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A Comparison of Home Safety Education Methods to Prevent Falls: Healthcare Professional and Self-Directed Learning Sumandeep Saharan (Investigator), Machiko.

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Presentation on theme: "A Comparison of Home Safety Education Methods to Prevent Falls: Healthcare Professional and Self-Directed Learning Sumandeep Saharan (Investigator), Machiko."— Presentation transcript:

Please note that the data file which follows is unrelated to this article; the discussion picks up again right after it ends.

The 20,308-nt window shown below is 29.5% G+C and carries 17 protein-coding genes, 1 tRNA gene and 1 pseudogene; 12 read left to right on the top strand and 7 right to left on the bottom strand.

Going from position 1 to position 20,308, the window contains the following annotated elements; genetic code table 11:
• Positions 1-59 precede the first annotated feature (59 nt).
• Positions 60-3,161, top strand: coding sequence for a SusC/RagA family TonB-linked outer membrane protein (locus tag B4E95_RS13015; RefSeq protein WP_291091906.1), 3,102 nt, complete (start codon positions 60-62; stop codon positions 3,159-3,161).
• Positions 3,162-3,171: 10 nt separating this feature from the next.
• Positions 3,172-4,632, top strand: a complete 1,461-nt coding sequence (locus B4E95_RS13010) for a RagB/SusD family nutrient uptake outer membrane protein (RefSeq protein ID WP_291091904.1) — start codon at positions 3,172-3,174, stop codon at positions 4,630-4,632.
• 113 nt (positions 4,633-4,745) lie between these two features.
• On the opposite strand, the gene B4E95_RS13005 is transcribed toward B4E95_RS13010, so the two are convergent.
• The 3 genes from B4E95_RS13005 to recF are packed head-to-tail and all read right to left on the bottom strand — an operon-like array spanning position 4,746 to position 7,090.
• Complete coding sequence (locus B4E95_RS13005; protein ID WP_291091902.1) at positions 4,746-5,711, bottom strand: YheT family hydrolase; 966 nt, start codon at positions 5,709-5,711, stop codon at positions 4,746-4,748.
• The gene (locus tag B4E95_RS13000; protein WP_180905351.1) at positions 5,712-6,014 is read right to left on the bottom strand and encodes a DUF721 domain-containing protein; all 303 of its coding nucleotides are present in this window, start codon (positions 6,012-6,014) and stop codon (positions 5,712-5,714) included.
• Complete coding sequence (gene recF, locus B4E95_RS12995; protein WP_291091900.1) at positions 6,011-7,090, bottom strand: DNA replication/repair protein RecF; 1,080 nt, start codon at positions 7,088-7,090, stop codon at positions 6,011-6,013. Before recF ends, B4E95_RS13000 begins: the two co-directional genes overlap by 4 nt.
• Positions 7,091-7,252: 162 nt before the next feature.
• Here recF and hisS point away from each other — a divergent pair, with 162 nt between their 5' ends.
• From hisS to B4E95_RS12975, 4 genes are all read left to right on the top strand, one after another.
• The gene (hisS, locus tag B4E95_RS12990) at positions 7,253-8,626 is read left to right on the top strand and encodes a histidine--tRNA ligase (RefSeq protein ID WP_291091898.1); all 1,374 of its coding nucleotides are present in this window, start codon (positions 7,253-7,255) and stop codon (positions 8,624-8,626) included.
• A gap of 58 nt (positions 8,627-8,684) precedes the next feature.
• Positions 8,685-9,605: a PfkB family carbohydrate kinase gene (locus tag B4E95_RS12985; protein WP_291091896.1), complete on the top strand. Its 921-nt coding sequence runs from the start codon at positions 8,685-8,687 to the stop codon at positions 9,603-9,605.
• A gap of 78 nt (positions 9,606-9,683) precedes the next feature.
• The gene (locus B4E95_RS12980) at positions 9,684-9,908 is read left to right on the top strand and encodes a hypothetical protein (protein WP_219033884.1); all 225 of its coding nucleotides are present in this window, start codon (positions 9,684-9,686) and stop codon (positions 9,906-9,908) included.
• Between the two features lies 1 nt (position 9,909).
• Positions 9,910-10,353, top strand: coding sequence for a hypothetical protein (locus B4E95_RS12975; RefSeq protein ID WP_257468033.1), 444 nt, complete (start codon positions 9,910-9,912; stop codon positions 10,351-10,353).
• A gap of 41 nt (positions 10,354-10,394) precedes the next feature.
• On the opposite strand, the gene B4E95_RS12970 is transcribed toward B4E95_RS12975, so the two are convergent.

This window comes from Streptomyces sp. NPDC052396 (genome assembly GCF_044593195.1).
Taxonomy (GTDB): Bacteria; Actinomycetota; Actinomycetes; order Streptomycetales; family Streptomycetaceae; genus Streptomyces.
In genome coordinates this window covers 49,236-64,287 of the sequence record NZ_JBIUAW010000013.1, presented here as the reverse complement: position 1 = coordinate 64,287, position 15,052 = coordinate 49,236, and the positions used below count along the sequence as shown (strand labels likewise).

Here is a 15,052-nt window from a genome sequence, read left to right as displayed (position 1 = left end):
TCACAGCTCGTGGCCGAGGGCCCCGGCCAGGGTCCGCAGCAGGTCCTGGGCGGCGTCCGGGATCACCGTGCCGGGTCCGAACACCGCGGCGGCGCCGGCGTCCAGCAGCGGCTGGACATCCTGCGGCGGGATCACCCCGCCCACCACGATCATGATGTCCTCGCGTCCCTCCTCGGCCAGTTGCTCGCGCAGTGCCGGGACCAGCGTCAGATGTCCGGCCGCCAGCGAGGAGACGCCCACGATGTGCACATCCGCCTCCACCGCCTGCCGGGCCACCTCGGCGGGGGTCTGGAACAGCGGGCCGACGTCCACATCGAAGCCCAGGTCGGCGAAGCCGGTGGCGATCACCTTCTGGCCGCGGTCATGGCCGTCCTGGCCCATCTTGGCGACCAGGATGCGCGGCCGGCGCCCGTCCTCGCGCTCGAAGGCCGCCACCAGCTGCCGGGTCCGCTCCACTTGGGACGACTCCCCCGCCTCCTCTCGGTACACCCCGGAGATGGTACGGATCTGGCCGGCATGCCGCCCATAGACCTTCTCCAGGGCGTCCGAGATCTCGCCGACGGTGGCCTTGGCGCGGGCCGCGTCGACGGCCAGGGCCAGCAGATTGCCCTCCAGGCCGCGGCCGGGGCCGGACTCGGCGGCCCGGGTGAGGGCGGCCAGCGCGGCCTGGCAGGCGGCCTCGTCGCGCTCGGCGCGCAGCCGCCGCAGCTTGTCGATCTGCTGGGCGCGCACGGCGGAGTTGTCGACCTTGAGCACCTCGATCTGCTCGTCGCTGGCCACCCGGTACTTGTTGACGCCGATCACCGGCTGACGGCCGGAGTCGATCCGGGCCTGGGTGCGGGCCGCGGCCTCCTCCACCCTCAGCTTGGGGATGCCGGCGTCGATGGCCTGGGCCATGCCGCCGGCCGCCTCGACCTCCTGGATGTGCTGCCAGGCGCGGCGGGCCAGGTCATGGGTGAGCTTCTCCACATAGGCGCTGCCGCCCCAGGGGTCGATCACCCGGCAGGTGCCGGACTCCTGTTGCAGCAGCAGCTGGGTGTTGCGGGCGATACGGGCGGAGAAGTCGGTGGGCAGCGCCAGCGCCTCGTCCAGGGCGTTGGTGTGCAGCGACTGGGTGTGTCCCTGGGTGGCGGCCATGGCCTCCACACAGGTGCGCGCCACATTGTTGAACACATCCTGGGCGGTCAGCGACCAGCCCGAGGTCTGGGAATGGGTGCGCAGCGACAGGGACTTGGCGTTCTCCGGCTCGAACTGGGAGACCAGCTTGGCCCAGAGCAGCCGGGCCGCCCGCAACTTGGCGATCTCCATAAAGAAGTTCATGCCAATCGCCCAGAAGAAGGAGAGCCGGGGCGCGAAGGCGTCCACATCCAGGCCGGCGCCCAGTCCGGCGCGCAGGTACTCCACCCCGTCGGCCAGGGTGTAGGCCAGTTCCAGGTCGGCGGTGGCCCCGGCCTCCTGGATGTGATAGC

1 A Comparison of Home Safety Education Methods to Prevent Falls: Healthcare Professional and Self-Directed Learning Sumandeep Saharan (Investigator), Machiko R Tomita, Ph.D. (Advisor) Department of Rehabilitation Science, School of Public Health and Health Professions, University at Buffalo ABSTRACT Objectives: Home safety education by healthcare professionals (HP) to prevent falls has evidence to be effective, but that of self-directed learning (SDL) by older adults, themselves, is unknown 1. Methods: This study compared effects of these two educational approaches through a two- group pretest-posttest design. Both groups used a Home Safety Self-Assessment Tool booklet that helps users identify fall risk factors in the home, find local resources for home modifications and useful products, and keep a log for home hazard reduction activities. The HP intervention provided detailed education for fall prevention in participants’ home while the SDL group was provided an instruction sheet regarding use of the booklet. Results: At follow-up, HP group reduced fear of falling (p.05). However, the HP intervention resulted in more home hazard reductions (M=8.4, SD=6.3) than SDL (M=4.1, SD=6.2) (p=.005). Conclusions: Within SDL, those with previous falls removed home hazards more than non- fallers (p<.014). Therefore, SDL using the booklet was effective in raising awareness of home hazards, in general and effective for people with previous falls in actual home hazard reduction. BACKGROUND Purpose The purpose of this study is to identify and compare the effectiveness of home safety education through SDL and home safety education provided by HP in community dwelling older adults with and without history of falls. Model The Transtheoretical Model of Behavior Change 2 Research Questions 1.Is there a difference between the two methods of home safety education (SDL and education provided by HP) in reducing the fear of falling among community-dwelling older adults with and without history of falls? 2.Is there a difference between HPs home safety education and SDL in bringing about change of stage in Transtheoretical Model among community dwelling older adults with and without history of falls? 3.Is there a difference between the two methods of home safety education (SDL and education provided by HP) in the number of home hazard reduction in community- dwelling older adults with and without history of falls? METHOD Study Design A two-group pretest-posttest design was used to compare two different home safety educational approaches. The time interval between pre-test and post-test was one month. Participants Data for 62 community-dwelling older adults aged 60 and above from Western New York were analyzed. Participants with cognitive impairments were not included for the study. Procedure for Analysis 1. Chi-Square and t-test statistics for sample characteristics. 2. Paired t-test, Wilcoxon signed-rank test, and Independent t-test for pre-test and post-test, and between SDL and HP. 3. ANCOVA for differences between SDL and HP. Measurement Demographics and other background information, Falls Efficacy Scale, Level of Stages of Change (Transtheoretical Model), Home Safety Self Assessment Tool (HSSAT) v3. RESULTS SUMMARY The most common hazards that were recognized in the home environment included the presence of clutter in various areas, inadequate lighting, slippery bathtub, inadequate footwear, and loose rugs. At follow-up the average number of hazards were reduced to 6.8 from 9.4 in each home. At the end of the follow-up visit most of the participants significantly reduced their home hazards. But this indicates that hazards still exist. SUMMARY AND CONCLUSION The type of hazards removed by the participants suggest that cost of modifications and the ease of making the changes are important factors for their decision to make a change. It is also evident that history of falls has an impact on the home hazards reduction. It was found that HSSAT v.3 is an effective tool for creating awareness about the home hazards and motivating older adults even when it is used by themselves without healthcare professionals. However, it was useful for actual home hazard reduction only for older adults with previous falls. Healthcare providers intervention was effective for home hazard reduction for older adults, in general, regardless their fall history. Health Professionals Mean (SD) or Frequency (%) Self-directed Learning Mean (SD) or Frequency (%) Difference Age 74.5 (8.79)79.3 (9.55) t = (p=.045) Gender Male =9 (75.0%) Female=27 (54.0%) Male=3 (25.0%) Female=23 (46.0%) χ² = (p=.186) Race Black= 8, White= 28, Native American= 0, Hispanic= 0, Others= 0 Black= 10, White= 12, Native American= 1, Hispanic= 2, Others= 1 χ² = (p=.055) Living Status Alone= 13 With Someone= 23 Alone= 19 With Someone= 7 χ² = (p=.004) Exercise No= 15, Yes= 21No= 7, Yes= 19 χ² = (p=.231) Medication List No= 12, Yes= 24No= 7, Yes= 19χ² =.292 (p=.589) Figure 1: Change in the Level of Fear of Falling Figure 2: Stage in Transtheoretical Model REFERENCES 1.Cumming, R. G., Thomas, M., Szonyi, G., Salkeld, G., O'Neill, E., Westbury, C., & Frampton, G. (1999). Home visits by an occupational therapist for assessment and modification of environmental hazards: a randomized trial of falls prevention. Journal of the American Geriatrics Society, 47(12), Prochaska, J. O., DiClemente, C. C., & Norcross, J. C. (1992). In search of how people change. Applications to addictive behaviors. American Psychologist, 47(9), Table 1: Demographics Table 2: Ten Most Home Hazards Removal Made SDL HP SDL HP HP vs SDL HP SDL Figure 3: Home Hazard Reduction 1. Removed Clutter (Living Room)6. Installed nightlight (Bedroom) 2. Removed Clutter (Bedroom)7. Removed/rearranged furniture 3. Removed Clutter (Hallway)8. Wearing shoes with non-skid sole 4. Removed scatter rug (Kitchen)9. Secured rug to floor (Living Room) 5. Added bathmat (Bathroom)10. Removed Clutter (Bathroom)